Baseball and Trains on YatPundit’s Pub 23-May-2019
Yatpundit’s Pub 23-May-2019
Our first brew in the pub for this episode is New Orleans Baseball. We interviewed S. Derby Gisclair for the history pod, talking baseball. That had me thinking of how baseball fits into a number of potential writing ideas. When I jotted down the starter notes for the segment, three things came to mind:
- Playground moms
- Amateur leagues
Now, “Playground moms” is just a jumping-off point. Imagine all the things you could do at a public playground. They’re not all “mom” related, Although, the notion of a SAHM in #themetrys being a spy and doing an intel hand-off at t-ball practice is kind of a neat idea. Amateur leagues are a thing as well, particularly if you’re considering a period piece or story. The Commercial League came up in my research and photographs for both the Maison Blanche and Krauss books. These days, amateur baseball focuses more around individuals than company teams. Either way, though, the social interaction has a lot of potential.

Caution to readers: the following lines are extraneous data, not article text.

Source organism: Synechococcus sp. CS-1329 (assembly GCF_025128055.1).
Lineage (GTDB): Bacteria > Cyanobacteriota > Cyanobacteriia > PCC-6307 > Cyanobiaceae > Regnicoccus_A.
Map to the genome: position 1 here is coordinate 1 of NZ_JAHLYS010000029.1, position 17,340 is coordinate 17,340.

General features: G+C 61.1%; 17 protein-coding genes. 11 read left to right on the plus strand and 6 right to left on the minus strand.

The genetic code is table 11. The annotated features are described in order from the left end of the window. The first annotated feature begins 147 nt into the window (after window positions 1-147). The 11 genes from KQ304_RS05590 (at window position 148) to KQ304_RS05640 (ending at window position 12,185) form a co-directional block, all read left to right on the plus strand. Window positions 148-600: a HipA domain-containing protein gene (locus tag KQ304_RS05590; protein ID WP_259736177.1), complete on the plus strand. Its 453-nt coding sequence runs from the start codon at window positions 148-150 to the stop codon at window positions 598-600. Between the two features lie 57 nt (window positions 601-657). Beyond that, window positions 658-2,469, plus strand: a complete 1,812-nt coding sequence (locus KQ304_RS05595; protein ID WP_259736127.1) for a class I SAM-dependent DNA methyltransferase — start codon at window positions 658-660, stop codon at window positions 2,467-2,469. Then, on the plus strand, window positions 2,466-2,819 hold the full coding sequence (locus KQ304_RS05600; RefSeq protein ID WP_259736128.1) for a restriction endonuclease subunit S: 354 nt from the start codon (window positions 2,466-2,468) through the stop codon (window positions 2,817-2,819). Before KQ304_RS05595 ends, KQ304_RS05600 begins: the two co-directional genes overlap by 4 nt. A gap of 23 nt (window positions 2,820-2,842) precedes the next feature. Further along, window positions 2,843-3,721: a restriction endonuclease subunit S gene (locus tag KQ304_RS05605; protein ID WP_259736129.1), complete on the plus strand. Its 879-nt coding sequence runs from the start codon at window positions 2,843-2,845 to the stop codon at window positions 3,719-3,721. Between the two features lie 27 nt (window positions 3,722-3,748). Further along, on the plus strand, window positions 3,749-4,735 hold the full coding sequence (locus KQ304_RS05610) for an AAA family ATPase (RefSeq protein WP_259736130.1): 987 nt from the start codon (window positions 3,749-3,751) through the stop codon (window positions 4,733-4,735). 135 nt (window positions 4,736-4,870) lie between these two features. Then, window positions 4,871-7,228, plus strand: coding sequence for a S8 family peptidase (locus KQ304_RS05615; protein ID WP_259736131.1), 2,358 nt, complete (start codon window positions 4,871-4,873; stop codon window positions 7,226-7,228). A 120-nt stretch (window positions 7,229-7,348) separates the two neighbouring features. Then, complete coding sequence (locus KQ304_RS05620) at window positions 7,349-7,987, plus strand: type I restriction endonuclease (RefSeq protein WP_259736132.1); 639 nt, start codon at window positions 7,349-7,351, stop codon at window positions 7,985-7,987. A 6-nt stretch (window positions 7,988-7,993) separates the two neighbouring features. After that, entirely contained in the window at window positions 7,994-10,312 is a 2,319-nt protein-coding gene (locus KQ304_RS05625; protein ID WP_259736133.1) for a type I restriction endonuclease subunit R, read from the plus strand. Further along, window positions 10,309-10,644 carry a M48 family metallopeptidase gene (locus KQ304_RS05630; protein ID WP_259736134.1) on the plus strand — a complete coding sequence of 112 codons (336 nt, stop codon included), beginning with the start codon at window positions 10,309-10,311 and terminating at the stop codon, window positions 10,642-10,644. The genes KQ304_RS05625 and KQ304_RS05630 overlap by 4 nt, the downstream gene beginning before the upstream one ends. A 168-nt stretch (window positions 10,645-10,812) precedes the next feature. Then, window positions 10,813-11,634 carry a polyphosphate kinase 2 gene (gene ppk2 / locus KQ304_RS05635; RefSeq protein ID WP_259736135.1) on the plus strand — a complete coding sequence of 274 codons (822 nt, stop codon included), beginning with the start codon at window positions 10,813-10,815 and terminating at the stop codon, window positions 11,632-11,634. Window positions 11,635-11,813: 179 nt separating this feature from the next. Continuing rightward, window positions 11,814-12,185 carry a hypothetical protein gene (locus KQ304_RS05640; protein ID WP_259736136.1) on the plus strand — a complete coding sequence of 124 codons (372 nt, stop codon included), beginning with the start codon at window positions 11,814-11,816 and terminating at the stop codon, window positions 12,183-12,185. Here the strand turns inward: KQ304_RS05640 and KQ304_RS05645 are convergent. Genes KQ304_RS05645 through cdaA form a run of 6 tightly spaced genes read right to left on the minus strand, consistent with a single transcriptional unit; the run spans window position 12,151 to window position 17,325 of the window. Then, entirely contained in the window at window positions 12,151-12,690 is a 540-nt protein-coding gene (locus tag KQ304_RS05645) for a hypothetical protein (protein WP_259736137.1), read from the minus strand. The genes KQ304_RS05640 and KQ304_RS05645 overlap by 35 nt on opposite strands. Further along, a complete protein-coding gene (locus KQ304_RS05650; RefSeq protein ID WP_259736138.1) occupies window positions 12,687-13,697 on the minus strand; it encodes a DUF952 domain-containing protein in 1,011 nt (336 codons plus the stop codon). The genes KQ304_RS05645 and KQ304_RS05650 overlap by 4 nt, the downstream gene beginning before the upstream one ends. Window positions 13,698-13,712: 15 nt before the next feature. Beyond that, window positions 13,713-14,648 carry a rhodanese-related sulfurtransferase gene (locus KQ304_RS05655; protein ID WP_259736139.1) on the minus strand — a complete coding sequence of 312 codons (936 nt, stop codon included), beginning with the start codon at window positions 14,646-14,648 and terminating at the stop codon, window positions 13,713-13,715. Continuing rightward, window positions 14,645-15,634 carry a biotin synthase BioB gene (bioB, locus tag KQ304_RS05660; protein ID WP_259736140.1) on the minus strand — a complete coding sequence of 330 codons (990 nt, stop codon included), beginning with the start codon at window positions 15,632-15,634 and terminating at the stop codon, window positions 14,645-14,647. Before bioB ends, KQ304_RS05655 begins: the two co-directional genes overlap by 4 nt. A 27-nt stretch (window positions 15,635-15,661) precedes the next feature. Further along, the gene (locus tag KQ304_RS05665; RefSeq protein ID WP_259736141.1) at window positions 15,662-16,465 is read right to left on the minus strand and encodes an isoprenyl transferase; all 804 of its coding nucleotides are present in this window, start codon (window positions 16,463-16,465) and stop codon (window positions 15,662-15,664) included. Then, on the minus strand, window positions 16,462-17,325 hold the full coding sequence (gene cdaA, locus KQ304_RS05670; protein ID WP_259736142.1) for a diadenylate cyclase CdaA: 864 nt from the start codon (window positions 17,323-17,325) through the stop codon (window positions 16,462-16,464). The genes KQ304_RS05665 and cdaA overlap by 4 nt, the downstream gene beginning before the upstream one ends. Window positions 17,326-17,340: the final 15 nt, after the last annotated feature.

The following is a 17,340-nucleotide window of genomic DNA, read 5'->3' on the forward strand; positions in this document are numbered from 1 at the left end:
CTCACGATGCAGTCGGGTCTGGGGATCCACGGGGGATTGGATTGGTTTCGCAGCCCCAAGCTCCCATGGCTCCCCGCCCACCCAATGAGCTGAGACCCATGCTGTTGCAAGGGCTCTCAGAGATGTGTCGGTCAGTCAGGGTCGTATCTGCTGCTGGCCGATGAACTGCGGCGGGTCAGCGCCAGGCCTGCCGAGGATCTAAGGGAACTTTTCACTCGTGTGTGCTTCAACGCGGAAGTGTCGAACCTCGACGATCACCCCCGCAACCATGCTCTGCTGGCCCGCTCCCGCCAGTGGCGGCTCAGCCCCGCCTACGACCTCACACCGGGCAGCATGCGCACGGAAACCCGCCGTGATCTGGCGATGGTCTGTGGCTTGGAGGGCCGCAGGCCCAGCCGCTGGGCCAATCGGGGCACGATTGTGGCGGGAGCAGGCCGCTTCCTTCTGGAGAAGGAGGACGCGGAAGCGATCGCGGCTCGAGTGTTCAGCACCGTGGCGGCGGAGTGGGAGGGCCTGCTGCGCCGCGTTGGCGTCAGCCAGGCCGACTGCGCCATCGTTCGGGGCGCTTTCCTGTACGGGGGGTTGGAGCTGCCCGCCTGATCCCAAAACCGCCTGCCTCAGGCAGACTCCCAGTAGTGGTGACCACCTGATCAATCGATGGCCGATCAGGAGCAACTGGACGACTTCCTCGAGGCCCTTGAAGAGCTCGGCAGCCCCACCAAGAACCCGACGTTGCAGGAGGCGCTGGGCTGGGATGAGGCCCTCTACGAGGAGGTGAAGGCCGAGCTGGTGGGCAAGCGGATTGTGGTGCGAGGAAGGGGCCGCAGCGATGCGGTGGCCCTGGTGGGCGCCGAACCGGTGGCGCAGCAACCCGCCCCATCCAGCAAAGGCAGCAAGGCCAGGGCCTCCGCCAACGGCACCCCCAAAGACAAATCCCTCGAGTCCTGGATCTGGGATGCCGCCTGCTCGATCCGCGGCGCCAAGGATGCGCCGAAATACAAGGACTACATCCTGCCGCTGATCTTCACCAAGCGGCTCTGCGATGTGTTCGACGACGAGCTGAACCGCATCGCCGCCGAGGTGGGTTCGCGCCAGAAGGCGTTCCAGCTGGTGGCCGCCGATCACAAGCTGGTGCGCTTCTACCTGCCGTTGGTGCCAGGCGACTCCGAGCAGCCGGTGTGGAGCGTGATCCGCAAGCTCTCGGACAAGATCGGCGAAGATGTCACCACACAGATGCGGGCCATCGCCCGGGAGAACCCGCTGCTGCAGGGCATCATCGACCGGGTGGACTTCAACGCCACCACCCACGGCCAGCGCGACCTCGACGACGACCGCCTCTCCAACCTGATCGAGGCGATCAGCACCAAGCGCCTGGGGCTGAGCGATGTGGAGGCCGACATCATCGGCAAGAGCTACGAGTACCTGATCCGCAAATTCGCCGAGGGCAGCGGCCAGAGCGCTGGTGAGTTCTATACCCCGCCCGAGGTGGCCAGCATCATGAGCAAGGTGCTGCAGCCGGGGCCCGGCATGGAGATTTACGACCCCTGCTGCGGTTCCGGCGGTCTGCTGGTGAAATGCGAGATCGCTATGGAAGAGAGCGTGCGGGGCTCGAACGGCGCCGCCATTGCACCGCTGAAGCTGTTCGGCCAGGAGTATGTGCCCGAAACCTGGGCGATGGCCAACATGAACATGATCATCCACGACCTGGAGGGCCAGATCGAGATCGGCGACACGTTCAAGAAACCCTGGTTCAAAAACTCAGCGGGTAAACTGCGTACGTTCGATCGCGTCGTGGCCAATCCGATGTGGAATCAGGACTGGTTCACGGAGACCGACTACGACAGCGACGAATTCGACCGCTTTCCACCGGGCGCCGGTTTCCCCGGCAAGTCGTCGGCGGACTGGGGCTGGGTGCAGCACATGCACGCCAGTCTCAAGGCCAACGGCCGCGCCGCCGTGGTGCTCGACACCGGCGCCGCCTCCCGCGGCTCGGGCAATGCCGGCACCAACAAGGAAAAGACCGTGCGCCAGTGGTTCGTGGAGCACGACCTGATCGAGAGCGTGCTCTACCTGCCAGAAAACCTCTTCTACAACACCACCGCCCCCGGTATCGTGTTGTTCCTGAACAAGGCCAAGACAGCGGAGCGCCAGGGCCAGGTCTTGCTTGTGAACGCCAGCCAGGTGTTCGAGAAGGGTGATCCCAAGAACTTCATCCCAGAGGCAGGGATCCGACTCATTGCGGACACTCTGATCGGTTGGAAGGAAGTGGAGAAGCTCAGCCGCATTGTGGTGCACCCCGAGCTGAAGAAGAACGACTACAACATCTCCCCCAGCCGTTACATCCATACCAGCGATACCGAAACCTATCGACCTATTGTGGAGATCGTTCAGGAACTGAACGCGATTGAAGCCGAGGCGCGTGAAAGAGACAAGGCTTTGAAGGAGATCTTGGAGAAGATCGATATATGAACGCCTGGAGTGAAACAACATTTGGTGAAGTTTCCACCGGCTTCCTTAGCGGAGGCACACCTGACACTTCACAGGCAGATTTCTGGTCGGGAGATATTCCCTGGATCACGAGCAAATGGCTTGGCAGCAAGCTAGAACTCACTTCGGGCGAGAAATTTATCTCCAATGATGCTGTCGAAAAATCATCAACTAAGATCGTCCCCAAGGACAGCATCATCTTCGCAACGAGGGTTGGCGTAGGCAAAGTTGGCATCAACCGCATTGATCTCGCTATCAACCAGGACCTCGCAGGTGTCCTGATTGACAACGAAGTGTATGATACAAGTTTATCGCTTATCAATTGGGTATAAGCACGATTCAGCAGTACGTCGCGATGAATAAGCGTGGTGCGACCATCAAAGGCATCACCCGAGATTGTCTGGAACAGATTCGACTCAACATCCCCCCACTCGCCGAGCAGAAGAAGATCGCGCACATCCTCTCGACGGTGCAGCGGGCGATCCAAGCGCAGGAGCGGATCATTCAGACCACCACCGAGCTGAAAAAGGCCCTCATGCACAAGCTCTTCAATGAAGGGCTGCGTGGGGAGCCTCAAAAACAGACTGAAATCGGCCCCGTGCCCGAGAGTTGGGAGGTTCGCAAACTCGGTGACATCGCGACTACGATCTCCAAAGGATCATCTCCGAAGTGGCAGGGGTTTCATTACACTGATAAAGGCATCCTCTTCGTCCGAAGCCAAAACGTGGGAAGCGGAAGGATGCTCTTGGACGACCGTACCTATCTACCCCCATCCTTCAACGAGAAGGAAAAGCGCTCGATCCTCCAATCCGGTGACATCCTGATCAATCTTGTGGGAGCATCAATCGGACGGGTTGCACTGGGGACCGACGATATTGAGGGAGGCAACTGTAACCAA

So, when I say “baseball”, I don’t want that to be limited to just men on the field. While women play organized softball more than hardball, those games and leagues are just as interesting as writing prompts. At the kid-tween-teen level, taking a girl to softball practice plays out similar to boys teams.
Fictional Railroads in New Orleans
You’ll find me coming back to this as I work out thoughts and designs of my Pontchartrain Railroad model layout at home. While the layout has basic roots in New Orleans history, it’s more of an “alternate history” universe. The idea is, what if railroads maintained their influence from the 1940s? What if both freight and passenger rail maintained their significance? So, it’s not “prototype” as in limited passenger service provided by Amtrak.
There’s also some variations to where railroad tracks are in New Orleans. Here are a couple of diagrams of Mid-City in 1944. The Bernadotte yard was real. The engine terminal and roundhouse were proposed for the location that is now the big Baptist church behind Greenwood Cemetery. What if that facility actually existed?